It is this that we recall on Shabbat Zachor, and all throughout the year. We see to it that we take the battle to Amalek and that we triumph over him in the upper and lower worlds. Shabbat, which constitutes a foretaste of the world to come, is a particularly appropriate time to destroy the serpent and the forces of evil. We must never forget what Amalek did to us when we left Egypt (see Deuteronomy 25:17).
“Then Esther summoned … one of the king’s chamberlains … and ordered him to go to Mordechai, to learn what this was about and why” (Esther 4:5). Esther wanted to know if accusations had been brought against Israel in the upper and lower worlds. Mordechai then told her what had happened (v.7), and even in fact that the death sentence had been pronounced against the Jews (on high as well as below) who had rejoiced in Ahasuerus’ banquet and had prostrated themselves in front of an idol (Megillah 12a), and who had seen the vessels of the Holy Temple in their splendor without lamenting over them. Instead of crying over the Temple’s destruction and the fact that its vessels were in Babylon since then, they rejoiced with the gentiles. Their religious observance had also grown cold, as during the time of Amalek. Esther then said to Mordechai, “Go, assemble all the Jews that are to be found in Shushan” (Esther 4:16). This is what Mordechai did, who assembled children in yeshivas to study Torah (Esther Rabba 9:5) in order to correct their remoteness from it. Thus when we remember throughout the years, and in particular on Shabbat Zachor, these events in our history, we push ourselves to repair spiritual blemishes and to engage in the diligent study of Torah. These awakenings, below and above, eliminate all strict judgments and even bring redemption closer, as was the case during Mordechai’s and Esther’s era.
Even though the miracle was essentially due to Esther, her name is always preceded by that of Mordechai, who was the first to become aware of the accusations brought against the Children of Israel in the upper and lower worlds, and who preceded the rectifying punishment by refusing to bend the knee and prostrate himself before Haman (Esther 3:2), which is to say, before the descendant of Amalek and the forces of evil. On the other hand, Esther, who didn’t know what attitude to adopt, was content to ask what this was all about and from where it originated.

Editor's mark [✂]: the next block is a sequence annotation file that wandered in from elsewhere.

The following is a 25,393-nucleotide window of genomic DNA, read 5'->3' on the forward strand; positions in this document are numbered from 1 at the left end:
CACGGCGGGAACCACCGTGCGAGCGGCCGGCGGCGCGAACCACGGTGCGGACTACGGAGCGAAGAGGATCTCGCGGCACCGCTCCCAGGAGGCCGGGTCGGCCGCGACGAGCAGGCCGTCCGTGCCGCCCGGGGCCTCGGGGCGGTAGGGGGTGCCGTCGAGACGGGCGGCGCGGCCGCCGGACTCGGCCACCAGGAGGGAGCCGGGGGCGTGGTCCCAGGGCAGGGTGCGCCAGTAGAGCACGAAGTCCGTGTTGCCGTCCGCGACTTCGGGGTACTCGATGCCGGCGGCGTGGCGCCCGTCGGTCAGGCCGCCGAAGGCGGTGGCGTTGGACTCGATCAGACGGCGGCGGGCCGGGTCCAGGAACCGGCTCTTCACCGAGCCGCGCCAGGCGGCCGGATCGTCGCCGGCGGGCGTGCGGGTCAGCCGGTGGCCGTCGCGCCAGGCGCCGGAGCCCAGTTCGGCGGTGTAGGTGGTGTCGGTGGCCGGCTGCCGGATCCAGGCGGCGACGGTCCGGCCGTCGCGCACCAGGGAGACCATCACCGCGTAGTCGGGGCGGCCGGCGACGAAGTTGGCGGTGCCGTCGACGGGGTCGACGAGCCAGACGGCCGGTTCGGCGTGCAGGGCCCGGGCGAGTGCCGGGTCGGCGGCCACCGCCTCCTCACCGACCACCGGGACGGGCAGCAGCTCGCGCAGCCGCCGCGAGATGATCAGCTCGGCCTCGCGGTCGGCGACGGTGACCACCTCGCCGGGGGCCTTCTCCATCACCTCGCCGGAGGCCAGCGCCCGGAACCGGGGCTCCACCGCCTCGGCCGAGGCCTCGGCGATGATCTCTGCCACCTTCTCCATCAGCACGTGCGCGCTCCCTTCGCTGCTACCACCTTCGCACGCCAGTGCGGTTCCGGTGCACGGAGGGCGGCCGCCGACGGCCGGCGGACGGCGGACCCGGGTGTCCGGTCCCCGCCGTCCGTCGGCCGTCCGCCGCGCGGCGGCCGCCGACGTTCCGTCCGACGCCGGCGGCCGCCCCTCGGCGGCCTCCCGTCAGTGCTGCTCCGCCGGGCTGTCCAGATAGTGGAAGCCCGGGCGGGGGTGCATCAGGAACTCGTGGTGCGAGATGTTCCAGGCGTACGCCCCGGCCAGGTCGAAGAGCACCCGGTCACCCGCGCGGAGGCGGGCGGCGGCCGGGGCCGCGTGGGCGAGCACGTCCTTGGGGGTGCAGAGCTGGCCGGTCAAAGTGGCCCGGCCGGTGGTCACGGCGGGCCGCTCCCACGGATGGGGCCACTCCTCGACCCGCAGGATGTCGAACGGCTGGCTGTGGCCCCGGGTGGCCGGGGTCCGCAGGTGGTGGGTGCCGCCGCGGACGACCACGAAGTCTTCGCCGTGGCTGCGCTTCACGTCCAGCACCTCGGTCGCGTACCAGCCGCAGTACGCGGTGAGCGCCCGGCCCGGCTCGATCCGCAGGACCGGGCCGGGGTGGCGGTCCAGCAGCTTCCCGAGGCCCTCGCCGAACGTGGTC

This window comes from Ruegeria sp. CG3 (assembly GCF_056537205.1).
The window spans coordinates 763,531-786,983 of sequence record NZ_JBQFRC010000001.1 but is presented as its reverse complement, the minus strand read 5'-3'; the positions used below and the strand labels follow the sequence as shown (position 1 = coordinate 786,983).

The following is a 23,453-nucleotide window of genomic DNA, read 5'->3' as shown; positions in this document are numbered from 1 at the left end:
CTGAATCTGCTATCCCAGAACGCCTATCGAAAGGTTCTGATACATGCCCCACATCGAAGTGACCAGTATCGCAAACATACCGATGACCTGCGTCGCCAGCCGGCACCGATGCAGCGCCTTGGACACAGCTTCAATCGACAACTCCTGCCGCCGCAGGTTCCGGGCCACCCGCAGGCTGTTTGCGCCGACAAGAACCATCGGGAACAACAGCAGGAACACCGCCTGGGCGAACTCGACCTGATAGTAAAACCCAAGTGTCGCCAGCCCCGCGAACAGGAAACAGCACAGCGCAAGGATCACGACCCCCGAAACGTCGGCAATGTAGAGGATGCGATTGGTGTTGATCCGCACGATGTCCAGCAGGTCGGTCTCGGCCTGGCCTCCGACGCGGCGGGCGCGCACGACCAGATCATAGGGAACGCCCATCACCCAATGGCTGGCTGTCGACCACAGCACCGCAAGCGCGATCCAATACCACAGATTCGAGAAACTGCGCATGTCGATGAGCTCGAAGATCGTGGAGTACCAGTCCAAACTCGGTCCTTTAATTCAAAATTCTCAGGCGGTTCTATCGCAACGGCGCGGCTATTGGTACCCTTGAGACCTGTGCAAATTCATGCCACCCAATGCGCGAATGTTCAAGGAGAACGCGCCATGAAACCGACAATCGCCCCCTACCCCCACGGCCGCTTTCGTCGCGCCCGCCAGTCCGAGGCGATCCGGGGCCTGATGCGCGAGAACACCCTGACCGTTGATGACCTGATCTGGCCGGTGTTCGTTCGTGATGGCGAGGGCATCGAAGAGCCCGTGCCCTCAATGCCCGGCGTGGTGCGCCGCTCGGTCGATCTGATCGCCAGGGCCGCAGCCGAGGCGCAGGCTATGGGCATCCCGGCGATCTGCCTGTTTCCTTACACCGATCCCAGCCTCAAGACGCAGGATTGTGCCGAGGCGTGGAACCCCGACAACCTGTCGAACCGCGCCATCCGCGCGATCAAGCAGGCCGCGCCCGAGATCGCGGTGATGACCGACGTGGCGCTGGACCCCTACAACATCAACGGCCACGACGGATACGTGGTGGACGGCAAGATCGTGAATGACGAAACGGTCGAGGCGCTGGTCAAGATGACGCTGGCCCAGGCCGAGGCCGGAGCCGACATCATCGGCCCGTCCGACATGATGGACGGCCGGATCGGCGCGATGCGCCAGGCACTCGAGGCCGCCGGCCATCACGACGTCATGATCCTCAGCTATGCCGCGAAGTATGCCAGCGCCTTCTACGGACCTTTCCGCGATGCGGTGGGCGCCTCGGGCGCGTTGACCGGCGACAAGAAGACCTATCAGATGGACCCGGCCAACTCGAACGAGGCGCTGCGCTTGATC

Haman therefore hurried to prepare gallows from which to hang Mordechai. He did not want to wait for the death of the other Jews in order to kill him because Haman knew that Mordechai had knowledge of the formidable secrets of Kabbalah in order to eliminate all the accusations brought against the Jews in the upper and lower worlds. Yet he did not succeed, for it was precisely on that night that the king could not sleep (Ibid. 6:1). The Talmud reports that Mordechai could also not sleep that night (see Esther Rabba 10:1). In the book of records, it was found that Mordechai had saved Ahasuerus from certain death. Finally, it was Haman who was hanged on the gallows that he had prepared for Mordechai (Esther 10:2), and the accusations against the Jews were abolished. They passed from darkness to light and were delivered from their oppressors. The Eternal therefore commanded that we remember what was done to us by Amalek, who wanted the kingdom of evil to dominate the world, and who was opposed to G-d’s Name being complete. He commanded us to remember “from generation to generation,” which is to say, from that of Moses to that of Saul, and from that of Mordechai to that of our Redeemer (Rashi).
Haman was therefore hanged during the month of Nissan, more specifically on the day after Passover. He was hanged on a tree – the gallows – to show all the generations what happens to one who attacks the tree of life (which is the Torah), and what happens to these who uphold it (Proverbs 3:18).
It not being enough to just recall this event, Mordechai prescribed that these days be made ones of feasting and rejoicing, ones during which we send food to one another, and during which we distribute gifts to the poor (Esther 9:22). In demonstrating kindness towards the poor, we recall that which the Holy One, blessed be He, did by saving us from the accusations which the serpent brought against us in the upper and lower worlds. Moreover, We should note with regards to this that the Kelipah bears the name anyah (poor) (see Zohar I:13a; III:273b). It draws its sustenance only in the remnants of holiness, like a dog that licks the scraps of its master (ibid. III:197a). Thus in occupying oneself with the ani, the poor, one weakens the power of the anyah, the Kelipah, and by this one strengthens the power of holiness in the world.